Community groups and voluntary organisations across County Durham have benefitted from almost £40m in grants during the past nine years.
The cash has been handed out through Durham County Council’s Area Action Partnerships, which have just awarded their 5,000th grant to King’s Church Durham – Achor Community.
The group, which aims to reduce social isolation and build community cohesion in the Sherburn Road area of Durham City, has received £10,450 from Durham AAP.
King’s Church is responsible for a range of initiatives including a befriending scheme, gardening service and the weekly Appleby Café luncheon club, which is run in conjunction with Laurel Avenue and Gilesgate Community Associations and meets at Laurel Avenue Community Centre.
The grant from Durham AAP will enable the group to significantly increase the hours of its outreach coordinator Ruth Morley, who oversees the projects, from eight per week to 24, meaning she will have more time to expand the group’s work.
Ruth said: “We are really thankful for the AAP funding, which will allow us to develop and grow our existing work with the elderly and isolated in the Sherburn Road area.
“The funding will help us invest in our befriending scheme, lunch club and gardening project to provide a real lifeline for those in our community who are elderly or socially isolated.”
AAPs were set up in 2009 with the aim of giving residents in County Durham a greater choice and voice in local affairs. They are also responsible for allocating thousands of pounds each year to community-led initiatives that support key priorities identified by local residents.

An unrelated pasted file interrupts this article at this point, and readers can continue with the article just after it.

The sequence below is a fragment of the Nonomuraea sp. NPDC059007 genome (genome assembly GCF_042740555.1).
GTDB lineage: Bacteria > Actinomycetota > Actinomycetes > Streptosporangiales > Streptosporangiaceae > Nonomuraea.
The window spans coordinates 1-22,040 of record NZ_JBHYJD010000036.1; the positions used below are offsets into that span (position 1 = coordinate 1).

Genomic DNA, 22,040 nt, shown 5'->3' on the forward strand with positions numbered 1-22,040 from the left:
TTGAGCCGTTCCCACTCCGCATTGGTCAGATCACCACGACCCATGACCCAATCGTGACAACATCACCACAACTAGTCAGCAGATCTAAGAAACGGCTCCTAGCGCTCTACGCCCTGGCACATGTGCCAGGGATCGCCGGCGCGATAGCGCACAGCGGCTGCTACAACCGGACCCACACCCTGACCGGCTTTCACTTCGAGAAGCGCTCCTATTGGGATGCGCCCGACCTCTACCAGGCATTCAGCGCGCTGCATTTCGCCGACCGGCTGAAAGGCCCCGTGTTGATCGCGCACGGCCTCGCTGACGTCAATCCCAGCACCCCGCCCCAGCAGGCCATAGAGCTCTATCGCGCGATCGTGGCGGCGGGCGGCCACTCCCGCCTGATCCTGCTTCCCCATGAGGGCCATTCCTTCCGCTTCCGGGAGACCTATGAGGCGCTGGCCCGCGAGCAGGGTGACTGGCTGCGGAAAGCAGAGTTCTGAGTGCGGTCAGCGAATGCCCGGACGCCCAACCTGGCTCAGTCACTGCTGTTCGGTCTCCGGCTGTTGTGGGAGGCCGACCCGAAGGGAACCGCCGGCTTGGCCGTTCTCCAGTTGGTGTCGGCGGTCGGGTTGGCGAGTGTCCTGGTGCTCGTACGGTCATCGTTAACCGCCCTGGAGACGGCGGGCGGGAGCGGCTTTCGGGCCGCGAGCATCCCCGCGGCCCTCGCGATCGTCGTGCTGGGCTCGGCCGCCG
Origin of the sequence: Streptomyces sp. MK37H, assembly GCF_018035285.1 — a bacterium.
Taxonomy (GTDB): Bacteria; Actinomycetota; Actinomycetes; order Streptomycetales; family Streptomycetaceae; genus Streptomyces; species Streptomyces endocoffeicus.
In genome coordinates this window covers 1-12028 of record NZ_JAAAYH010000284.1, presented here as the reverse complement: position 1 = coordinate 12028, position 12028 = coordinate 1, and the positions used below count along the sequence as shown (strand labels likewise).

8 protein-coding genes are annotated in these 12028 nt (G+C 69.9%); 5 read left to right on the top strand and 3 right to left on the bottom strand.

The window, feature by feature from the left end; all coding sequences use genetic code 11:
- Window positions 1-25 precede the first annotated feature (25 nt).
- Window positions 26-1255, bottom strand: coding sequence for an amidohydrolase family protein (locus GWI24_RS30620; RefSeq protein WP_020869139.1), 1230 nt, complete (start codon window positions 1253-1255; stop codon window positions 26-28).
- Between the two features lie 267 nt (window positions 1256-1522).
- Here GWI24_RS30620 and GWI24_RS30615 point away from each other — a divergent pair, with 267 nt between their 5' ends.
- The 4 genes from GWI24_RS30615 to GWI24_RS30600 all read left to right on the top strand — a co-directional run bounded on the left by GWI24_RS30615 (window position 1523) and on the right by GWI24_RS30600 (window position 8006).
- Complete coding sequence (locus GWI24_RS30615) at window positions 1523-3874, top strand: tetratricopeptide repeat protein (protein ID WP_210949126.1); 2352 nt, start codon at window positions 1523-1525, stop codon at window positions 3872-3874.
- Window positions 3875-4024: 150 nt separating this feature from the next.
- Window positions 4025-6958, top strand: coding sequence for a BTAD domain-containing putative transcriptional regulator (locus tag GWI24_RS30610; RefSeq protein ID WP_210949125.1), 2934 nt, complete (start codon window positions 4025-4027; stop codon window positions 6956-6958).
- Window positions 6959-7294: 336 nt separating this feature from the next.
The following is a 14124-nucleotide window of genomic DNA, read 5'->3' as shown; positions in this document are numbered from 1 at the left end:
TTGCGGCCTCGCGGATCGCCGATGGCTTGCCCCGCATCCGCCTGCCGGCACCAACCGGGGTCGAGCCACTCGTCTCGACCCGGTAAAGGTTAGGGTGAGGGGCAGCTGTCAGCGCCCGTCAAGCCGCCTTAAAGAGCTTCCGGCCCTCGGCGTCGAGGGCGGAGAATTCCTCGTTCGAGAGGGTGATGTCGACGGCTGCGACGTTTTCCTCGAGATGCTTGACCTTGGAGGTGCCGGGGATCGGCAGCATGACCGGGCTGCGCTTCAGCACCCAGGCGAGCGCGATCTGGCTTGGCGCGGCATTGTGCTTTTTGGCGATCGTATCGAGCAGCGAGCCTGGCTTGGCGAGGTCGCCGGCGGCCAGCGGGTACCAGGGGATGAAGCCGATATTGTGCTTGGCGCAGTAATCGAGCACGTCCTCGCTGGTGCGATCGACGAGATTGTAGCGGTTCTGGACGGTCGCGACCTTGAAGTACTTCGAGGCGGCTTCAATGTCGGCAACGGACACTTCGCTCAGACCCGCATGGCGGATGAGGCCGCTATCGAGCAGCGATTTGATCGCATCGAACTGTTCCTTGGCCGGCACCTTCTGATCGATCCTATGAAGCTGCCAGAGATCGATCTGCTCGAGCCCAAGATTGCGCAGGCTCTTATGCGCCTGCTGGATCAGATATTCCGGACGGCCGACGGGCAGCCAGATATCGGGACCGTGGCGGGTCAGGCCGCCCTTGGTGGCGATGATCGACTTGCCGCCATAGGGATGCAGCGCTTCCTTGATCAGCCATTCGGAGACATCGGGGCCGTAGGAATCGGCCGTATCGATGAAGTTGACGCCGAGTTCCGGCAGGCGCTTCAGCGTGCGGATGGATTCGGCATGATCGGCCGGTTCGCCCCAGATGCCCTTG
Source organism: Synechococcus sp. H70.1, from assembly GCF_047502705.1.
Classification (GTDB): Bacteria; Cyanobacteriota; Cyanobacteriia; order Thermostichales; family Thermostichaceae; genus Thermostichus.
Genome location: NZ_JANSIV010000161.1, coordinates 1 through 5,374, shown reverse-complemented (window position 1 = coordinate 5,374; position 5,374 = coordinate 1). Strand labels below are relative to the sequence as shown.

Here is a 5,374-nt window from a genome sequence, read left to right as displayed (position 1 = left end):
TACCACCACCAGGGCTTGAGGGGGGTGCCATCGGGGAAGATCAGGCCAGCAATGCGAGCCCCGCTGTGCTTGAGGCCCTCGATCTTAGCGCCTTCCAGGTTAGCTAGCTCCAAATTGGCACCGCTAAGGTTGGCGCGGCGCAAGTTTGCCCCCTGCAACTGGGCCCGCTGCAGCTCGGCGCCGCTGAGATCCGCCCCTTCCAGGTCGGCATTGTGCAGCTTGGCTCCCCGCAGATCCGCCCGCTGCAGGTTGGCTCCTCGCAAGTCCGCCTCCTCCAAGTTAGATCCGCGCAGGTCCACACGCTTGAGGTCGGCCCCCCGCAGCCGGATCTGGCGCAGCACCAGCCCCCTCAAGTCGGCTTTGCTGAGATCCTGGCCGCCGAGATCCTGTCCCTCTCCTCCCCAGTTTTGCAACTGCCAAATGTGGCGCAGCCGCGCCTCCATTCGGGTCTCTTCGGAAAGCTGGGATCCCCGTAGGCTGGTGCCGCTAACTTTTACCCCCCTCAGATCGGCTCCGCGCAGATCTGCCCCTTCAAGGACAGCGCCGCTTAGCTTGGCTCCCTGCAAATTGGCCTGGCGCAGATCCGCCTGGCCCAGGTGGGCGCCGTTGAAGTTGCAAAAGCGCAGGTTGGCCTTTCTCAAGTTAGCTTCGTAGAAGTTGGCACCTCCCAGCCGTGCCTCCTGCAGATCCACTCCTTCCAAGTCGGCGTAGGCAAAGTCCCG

They also support the allocation of neighbourhood budgets, which are held by county councillors and are awarded to projects and initiatives in their individual wards.
Cllr Simon Henig, leader of Durham County Council, said: “The overall purpose of the grants handed out through our 14 AAPs is to support the improvement of the social, economic and environmental wellbeing of our communities.
“During the past decade, they have helped a wide variety of projects, ranging from installations at Lumiere Durham to covering running costs for grassroot community schemes, with everything in between, including summer holiday provision, nutrition support for children and young people, the mini police initiative and efforts to reduce the impacts of welfare reform.
“I am incredibly pleased that we have been able to help so many initiatives targeting such a wide range of topics, issues and activities, which have in turn helped thousands of people in all corners of our county.”
• Pictured (above, left to right): Cllr Simon Henig, Leader of Durham County Council; Barbara Williams, from Durham AAP; Sarah Winterburn, Achor community volunteer; Ruth Morley, Achor outreach coordinator; Becca Hicks, community coordinator; and Craig Morgan, Durham AAP coordinator.